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Sandia simulations reveal memory is the bottleneck for some multi-core processors

Years ago, the hallmark of processor performance was clock speed. As chipmakers hit the wall on how far they could push clock speeds processor designs started to go to multiple cores to increase performance. However, as many users can tell you performance doesn't always increase the more cores you add to a system.

Benchmarkers know that a quad core processor often offers less performance than a similarly clocked dual-core processor for some uses. The reason for this phenomenon according to Sandia is one of memory availability. Supercomputers have tried to increase performance by moving to multiple core processors, just as the world of consumer processors has done.

The Sandia team has found that simply increasing the number of cores in a processor doesn't always improve performance, and at a point the performance actually decreases. Sandia simulations have shown that moving from dual core to four core processors offers a significant increase in performance. However, the team has found that moving from four cores to eight cores offers an insignificant performance gain. When you move from eight cores to 16 cores, the performance actually drops.

Sandia team members used simulations with algorithms for deriving knowledge form large data sets for their tests. The team found that when you moved to 16 cores the performance of the system was barely as good as the performance seen with dual-cores.

The problem according to the team is the lack of memory bandwidth along with fighting between the cores over the available memory bus of each processor. The team uses a supermarket analogy to better explain the problem. If two clerks check out your purchases, the process goes faster, add four clerks and things are even quicker.

However, if you add eight clerks or 16 clerks it becomes a problem to not only get your items to each clerk, but the clerks can get in each other's way leading to slower performance than using less clerks provides. Team member Arun Rodrigues said in a statement, "To some extent, it is pointing out the obvious — many of our applications have been memory-bandwidth-limited even on a single core. However, it is not an issue to which industry has a known solution, and the problem is often ignored."

James Peery, director of Sandia's Computations, Computers, Information, and Mathematics Center said, "The difficulty is contention among modules. The cores are all asking for memory through the same pipe. It's like having one, two, four, or eight people all talking to you at the same time, saying, 'I want this information.' Then they have to wait until the answer to their request comes back. This causes delays."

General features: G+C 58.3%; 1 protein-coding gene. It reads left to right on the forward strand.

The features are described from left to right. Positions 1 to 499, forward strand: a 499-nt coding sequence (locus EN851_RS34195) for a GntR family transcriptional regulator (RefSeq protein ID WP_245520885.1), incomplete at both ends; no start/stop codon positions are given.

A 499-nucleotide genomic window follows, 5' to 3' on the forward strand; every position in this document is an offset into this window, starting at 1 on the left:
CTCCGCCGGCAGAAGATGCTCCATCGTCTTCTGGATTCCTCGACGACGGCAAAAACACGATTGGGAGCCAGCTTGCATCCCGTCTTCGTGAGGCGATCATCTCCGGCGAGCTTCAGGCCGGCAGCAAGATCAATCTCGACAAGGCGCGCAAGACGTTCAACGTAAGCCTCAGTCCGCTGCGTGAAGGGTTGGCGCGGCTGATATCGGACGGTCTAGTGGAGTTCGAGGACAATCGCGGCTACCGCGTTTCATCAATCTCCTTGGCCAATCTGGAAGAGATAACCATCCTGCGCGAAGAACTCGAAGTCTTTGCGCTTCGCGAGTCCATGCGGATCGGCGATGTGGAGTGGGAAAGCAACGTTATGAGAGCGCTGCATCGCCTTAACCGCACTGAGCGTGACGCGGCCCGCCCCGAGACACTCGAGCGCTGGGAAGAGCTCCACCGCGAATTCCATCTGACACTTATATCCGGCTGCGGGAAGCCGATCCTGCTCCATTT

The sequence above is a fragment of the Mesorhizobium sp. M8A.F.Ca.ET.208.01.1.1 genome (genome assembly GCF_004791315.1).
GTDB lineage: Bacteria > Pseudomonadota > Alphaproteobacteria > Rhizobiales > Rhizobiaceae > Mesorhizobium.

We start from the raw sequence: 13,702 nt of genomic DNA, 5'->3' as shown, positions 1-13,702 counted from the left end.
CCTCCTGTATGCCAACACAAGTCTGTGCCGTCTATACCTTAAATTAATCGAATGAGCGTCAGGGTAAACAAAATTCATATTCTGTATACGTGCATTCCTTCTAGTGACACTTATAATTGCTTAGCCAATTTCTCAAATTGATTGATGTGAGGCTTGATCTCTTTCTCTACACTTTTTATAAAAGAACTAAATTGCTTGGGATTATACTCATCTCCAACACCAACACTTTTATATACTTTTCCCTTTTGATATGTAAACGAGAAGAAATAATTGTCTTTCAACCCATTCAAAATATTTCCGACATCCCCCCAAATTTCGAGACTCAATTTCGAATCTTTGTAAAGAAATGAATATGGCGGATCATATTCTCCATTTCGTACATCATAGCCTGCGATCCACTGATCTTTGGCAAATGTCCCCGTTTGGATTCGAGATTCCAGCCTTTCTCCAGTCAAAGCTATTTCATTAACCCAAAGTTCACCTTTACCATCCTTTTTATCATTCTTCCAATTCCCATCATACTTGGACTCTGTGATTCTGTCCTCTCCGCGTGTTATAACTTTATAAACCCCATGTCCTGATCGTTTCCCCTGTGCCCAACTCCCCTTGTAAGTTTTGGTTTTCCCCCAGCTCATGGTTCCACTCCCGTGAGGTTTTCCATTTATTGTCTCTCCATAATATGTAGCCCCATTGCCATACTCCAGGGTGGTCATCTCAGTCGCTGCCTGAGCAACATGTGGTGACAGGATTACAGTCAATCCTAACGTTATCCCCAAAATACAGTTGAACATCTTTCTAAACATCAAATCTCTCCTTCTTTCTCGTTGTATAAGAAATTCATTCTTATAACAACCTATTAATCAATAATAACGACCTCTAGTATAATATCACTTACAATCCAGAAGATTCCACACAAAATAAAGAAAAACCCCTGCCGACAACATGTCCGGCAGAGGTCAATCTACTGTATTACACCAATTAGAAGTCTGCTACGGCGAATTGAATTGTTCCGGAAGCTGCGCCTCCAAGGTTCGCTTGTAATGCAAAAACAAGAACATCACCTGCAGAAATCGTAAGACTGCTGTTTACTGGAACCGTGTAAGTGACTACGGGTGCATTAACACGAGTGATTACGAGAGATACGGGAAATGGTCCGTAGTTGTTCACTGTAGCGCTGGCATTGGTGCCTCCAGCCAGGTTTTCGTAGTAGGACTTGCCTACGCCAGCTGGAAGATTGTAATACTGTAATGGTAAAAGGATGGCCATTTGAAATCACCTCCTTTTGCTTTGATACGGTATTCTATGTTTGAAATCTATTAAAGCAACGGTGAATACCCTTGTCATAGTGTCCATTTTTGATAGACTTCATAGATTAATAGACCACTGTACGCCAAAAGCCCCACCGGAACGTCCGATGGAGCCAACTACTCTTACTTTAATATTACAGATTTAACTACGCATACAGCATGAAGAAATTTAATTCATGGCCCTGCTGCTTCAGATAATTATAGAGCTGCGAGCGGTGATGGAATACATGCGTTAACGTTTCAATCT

The researchers say that today there are memory systems available that offer dramatically improved memory performance over what was available a year ago, but the underlying fundamental memory problem remains.

Sandia and the ORNL are working together on a project that is intended to pave the way for exaflop supercomputing. The ORNL currently has the fastest supercomputer in the world, called the Jaguar, which was the first supercomputer to break the sustained petaflop barrier.

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RE: Does this mean....?
By Shida on 1/17/2009 1:24:41 PM , Rating: 2
Sorry when I said "a waste" I meant as a colloquial for "a waste in spending on performance hardware" if you are going to be running linux to do basic stuff at a given time

RE: Does this mean....?
By nvalhalla on 1/17/2009 1:57:14 PM , Rating: 1
No, the article clearly states that 4 cores was much better than 2. Check out some of the game benchmarks of 2 vs 4 cores. In new games (farcry 2, warhead, ect. ) having more cores helps. Buy the fastest 4 core you can afford (I like the Q9400, it's coming down in price soon to $216)

RE: Does this mean....?
By mindless1 on 1/17/09, Rating: -1
RE: Does this mean....?
By SlyNine on 1/17/2009 3:52:28 PM , Rating: 2
5% is hardly significant when you are doubling the theoretical processing power.

I don't know how you can consider 5% significant. What are you smokeing, and can I get some.

RE: Does this mean....?
By mindless1 on 1/17/09, Rating: 0
RE: Does this mean....?
By SlyNine on 1/18/2009 1:55:51 AM , Rating: 2
Theirs lies, dam lies, and statistics.

5% is not significant on its own, only when paired with a bunch of other 5% increases does 5% become important. That's my OPINION, if 5% is significant to you then sure, but I have never heard it being generally considered significant.

But I can tell you that in many apps, Quad core over dual is 2x as fast and scales linear from 2 to 4. Transcodeing files and encoding H.264, I imagine games will sooner or later to.

RE: Does this mean....?
By garbageacc3 on 1/18/09, Rating: -1
RE: Does this mean....?
By masher2 on 1/18/2009 10:11:13 AM , Rating: 2
> "he already explained to you its statistical significance"

Unfortunately, he's wrong. The 5% level is considered the lowest level of statistical significance-- but that 5% is the level of "alpha", and has nothing to do with a percentage ratio between two different readings. Saying that a single value has increased by 5% and therefore is "statistically significant" is nonsensical.

RE: Does this mean....?
By mindless1 on 1/20/2009 12:28:16 AM , Rating: 2
Except when the other variables are fixed. We aren't trying to predict probability in this case, this is reproducible.

RE: Does this mean....?
By Hlafordlaes on 1/18/09, Rating: 0
RE: Does this mean....?
By SlyNine on 1/18/2009 11:37:29 PM , Rating: 2
Good for you. You get a star on your cheek.

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